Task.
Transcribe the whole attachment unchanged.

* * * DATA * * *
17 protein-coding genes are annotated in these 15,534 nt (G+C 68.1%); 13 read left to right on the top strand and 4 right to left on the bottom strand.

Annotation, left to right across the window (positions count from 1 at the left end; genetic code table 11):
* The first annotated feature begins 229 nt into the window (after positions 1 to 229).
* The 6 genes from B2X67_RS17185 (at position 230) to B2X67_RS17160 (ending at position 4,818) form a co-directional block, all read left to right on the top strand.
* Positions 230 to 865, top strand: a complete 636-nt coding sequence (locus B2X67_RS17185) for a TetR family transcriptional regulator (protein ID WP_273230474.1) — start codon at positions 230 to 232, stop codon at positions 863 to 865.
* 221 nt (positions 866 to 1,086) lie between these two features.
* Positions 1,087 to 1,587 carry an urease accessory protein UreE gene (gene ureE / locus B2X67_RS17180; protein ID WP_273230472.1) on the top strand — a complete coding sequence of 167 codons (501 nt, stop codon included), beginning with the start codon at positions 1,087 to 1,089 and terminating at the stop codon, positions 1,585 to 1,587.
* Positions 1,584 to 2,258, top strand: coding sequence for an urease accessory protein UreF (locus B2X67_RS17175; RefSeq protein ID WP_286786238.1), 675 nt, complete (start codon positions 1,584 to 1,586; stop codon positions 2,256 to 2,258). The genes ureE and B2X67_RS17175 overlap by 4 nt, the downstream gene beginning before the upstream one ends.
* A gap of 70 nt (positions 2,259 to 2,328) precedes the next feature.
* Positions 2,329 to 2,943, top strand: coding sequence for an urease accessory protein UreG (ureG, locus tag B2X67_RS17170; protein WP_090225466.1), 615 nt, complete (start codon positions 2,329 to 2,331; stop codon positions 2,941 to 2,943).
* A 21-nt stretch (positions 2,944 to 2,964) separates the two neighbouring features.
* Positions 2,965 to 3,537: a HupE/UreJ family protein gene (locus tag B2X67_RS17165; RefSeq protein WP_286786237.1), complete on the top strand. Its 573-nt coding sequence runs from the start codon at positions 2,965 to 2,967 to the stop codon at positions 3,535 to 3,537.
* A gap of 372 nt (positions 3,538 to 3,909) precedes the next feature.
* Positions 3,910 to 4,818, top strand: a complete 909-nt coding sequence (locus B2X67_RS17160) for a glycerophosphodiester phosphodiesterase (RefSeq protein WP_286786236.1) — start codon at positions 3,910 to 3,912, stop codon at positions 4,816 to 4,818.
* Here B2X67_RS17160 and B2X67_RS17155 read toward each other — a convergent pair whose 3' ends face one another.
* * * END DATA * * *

17 protein-coding genes are annotated in these 15,534 nt (G+C 68.1%); 13 read left to right on the top strand and 4 right to left on the bottom strand.

Annotation, left to right across the window (positions count from 1 at the left end; genetic code table 11):
* The first annotated feature begins 229 nt into the window (after positions 1 to 229).
* The 6 genes from B2X67_RS17185 (at position 230) to B2X67_RS17160 (ending at position 4,818) form a co-directional block, all read left to right on the top strand.
* Positions 230 to 865, top strand: a complete 636-nt coding sequence (locus B2X67_RS17185) for a TetR family transcriptional regulator (protein ID WP_273230474.1) — start codon at positions 230 to 232, stop codon at positions 863 to 865.
* 221 nt (positions 866 to 1,086) lie between these two features.
* Positions 1,087 to 1,587 carry an urease accessory protein UreE gene (gene ureE / locus B2X67_RS17180; protein ID WP_273230472.1) on the top strand — a complete coding sequence of 167 codons (501 nt, stop codon included), beginning with the start codon at positions 1,087 to 1,089 and terminating at the stop codon, positions 1,585 to 1,587.
* Positions 1,584 to 2,258, top strand: coding sequence for an urease accessory protein UreF (locus B2X67_RS17175; RefSeq protein ID WP_286786238.1), 675 nt, complete (start codon positions 1,584 to 1,586; stop codon positions 2,256 to 2,258). The genes ureE and B2X67_RS17175 overlap by 4 nt, the downstream gene beginning before the upstream one ends.
* A gap of 70 nt (positions 2,259 to 2,328) precedes the next feature.
* Positions 2,329 to 2,943, top strand: coding sequence for an urease accessory protein UreG (ureG, locus tag B2X67_RS17170; protein WP_090225466.1), 615 nt, complete (start codon positions 2,329 to 2,331; stop codon positions 2,941 to 2,943).
* A 21-nt stretch (positions 2,944 to 2,964) separates the two neighbouring features.
* Positions 2,965 to 3,537: a HupE/UreJ family protein gene (locus tag B2X67_RS17165; RefSeq protein WP_286786237.1), complete on the top strand. Its 573-nt coding sequence runs from the start codon at positions 2,965 to 2,967 to the stop codon at positions 3,535 to 3,537.
* A gap of 372 nt (positions 3,538 to 3,909) precedes the next feature.
* Positions 3,910 to 4,818, top strand: a complete 909-nt coding sequence (locus B2X67_RS17160) for a glycerophosphodiester phosphodiesterase (RefSeq protein WP_286786236.1) — start codon at positions 3,910 to 3,912, stop codon at positions 4,816 to 4,818.
* Here B2X67_RS17160 and B2X67_RS17155 read toward each other — a convergent pair whose 3' ends face one another.